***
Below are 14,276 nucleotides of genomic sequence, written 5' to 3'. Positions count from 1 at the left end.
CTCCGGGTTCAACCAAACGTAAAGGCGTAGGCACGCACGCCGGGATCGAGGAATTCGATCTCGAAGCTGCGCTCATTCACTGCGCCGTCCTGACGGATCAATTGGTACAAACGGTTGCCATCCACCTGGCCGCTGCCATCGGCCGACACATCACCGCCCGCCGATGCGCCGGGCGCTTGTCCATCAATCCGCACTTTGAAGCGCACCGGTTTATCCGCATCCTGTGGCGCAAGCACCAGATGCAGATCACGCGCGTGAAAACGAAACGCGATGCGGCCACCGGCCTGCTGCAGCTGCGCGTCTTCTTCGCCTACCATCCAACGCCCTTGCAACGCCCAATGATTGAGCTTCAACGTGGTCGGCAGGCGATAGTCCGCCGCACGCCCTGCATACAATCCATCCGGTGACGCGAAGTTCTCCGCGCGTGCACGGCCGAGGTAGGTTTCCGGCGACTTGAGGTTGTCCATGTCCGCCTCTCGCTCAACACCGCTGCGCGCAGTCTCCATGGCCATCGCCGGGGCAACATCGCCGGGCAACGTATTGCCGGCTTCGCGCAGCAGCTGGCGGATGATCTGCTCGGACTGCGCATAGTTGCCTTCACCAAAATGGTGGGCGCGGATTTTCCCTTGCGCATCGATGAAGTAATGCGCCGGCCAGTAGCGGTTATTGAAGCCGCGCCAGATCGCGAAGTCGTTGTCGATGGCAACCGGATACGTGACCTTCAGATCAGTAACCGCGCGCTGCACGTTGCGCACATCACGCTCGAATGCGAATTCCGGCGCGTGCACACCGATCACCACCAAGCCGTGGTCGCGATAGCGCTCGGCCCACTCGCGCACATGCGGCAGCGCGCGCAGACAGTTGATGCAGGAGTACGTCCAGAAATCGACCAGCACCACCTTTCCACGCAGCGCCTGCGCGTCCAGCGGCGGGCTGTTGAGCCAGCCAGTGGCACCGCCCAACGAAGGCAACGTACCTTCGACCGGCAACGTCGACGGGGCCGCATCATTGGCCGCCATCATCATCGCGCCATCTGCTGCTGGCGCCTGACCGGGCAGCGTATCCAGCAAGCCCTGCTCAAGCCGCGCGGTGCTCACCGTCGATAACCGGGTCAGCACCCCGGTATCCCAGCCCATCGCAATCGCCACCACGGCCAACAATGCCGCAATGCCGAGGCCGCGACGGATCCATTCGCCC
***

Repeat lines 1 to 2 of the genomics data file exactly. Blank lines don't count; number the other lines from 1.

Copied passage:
Below are 14,276 nucleotides of genomic sequence, written 5' to 3'. Positions count from 1 at the left end.
CTCCGGGTTCAACCAAACGTAAAGGCGTAGGCACGCACGCCGGGATCGAGGAATTCGATCTCGAAGCTGCGCTCATTCACTGCGCCGTCCTGACGGATCAATTGGTACAAACGGTTGCCATCCACCTGGCCGCTGCCATCGGCCGACACATCACCGCCCGCCGATGCGCCGGGCGCTTGTCCATCAATCCGCACTTTGAAGCGCACCGGTTTATCCGCATCCTGTGGCGCAAGCACCAGATGCAGATCACGCGCGTGAAAACGAAACGCGATGCGGCCACCGGCCTGCTGCAGCTGCGCGTCTTCTTCGCCTACCATCCAACGCCCTTGCAACGCCCAATGATTGAGCTTCAACGTGGTCGGCAGGCGATAGTCCGCCGCACGCCCTGCATACAATCCATCCGGTGACGCGAAGTTCTCCGCGCGTGCACGGCCGAGGTAGGTTTCCGGCGACTTGAGGTTGTCCATGTCCGCCTCTCGCTCAACACCGCTGCGCGCAGTCTCCATGGCCATCGCCGGGGCAACATCGCCGGGCAACGTATTGCCGGCTTCGCGCAGCAGCTGGCGGATGATCTGCTCGGACTGCGCATAGTTGCCTTCACCAAAATGGTGGGCGCGGATTTTCCCTTGCGCATCGATGAAGTAATGCGCCGGCCAGTAGCGGTTATTGAAGCCGCGCCAGATCGCGAAGTCGTTGTCGATGGCAACCGGATACGTGACCTTCAGATCAGTAACCGCGCGCTGCACGTTGCGCACATCACGCTCGAATGCGAATTCCGGCGCGTGCACACCGATCACCACCAAGCCGTGGTCGCGATAGCGCTCGGCCCACTCGCGCACATGCGGCAGCGCGCGCAGACAGTTGATGCAGGAGTACGTCCAGAAATCGACCAGCACCACCTTTCCACGCAGCGCCTGCGCGTCCAGCGGCGGGCTGTTGAGCCAGCCAGTGGCACCGCCCAACGAAGGCAACGTACCTTCGACCGGCAACGTCGACGGGGCCGCATCATTGGCCGCCATCATCATCGCGCCATCTGCTGCTGGCGCCTGACCGGGCAGCGTATCCAGCAAGCCCTGCTCAAGCCGCGCGGTGCTCACCGTCGATAACCGGGTCAGCACCCCGGTATCCCAGCCCATCGCAATCGCCACCACGGCCAACAATGCCGCAATGCCGAGGCCGCGACGGATCCATTCGCCC